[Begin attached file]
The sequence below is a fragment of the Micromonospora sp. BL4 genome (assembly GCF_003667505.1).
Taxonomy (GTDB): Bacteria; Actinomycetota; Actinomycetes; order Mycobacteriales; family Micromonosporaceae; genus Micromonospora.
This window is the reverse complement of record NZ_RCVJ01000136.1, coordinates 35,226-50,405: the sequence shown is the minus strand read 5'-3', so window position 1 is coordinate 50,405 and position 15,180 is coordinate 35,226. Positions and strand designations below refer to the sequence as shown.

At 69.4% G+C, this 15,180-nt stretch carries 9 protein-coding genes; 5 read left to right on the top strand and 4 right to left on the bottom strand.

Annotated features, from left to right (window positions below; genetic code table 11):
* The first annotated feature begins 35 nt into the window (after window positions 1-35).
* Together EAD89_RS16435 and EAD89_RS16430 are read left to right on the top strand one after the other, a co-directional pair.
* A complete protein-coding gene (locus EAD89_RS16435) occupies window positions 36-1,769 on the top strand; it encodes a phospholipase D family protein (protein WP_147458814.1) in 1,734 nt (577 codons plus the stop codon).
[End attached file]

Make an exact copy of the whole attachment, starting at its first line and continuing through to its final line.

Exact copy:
The sequence below is a fragment of the Micromonospora sp. BL4 genome (assembly GCF_003667505.1).
Taxonomy (GTDB): Bacteria; Actinomycetota; Actinomycetes; order Mycobacteriales; family Micromonosporaceae; genus Micromonospora.
This window is the reverse complement of record NZ_RCVJ01000136.1, coordinates 35,226-50,405: the sequence shown is the minus strand read 5'-3', so window position 1 is coordinate 50,405 and position 15,180 is coordinate 35,226. Positions and strand designations below refer to the sequence as shown.

At 69.4% G+C, this 15,180-nt stretch carries 9 protein-coding genes; 5 read left to right on the top strand and 4 right to left on the bottom strand.

Annotated features, from left to right (window positions below; genetic code table 11):
* The first annotated feature begins 35 nt into the window (after window positions 1-35).
* Together EAD89_RS16435 and EAD89_RS16430 are read left to right on the top strand one after the other, a co-directional pair.
* A complete protein-coding gene (locus EAD89_RS16435) occupies window positions 36-1,769 on the top strand; it encodes a phospholipase D family protein (protein WP_147458814.1) in 1,734 nt (577 codons plus the stop codon).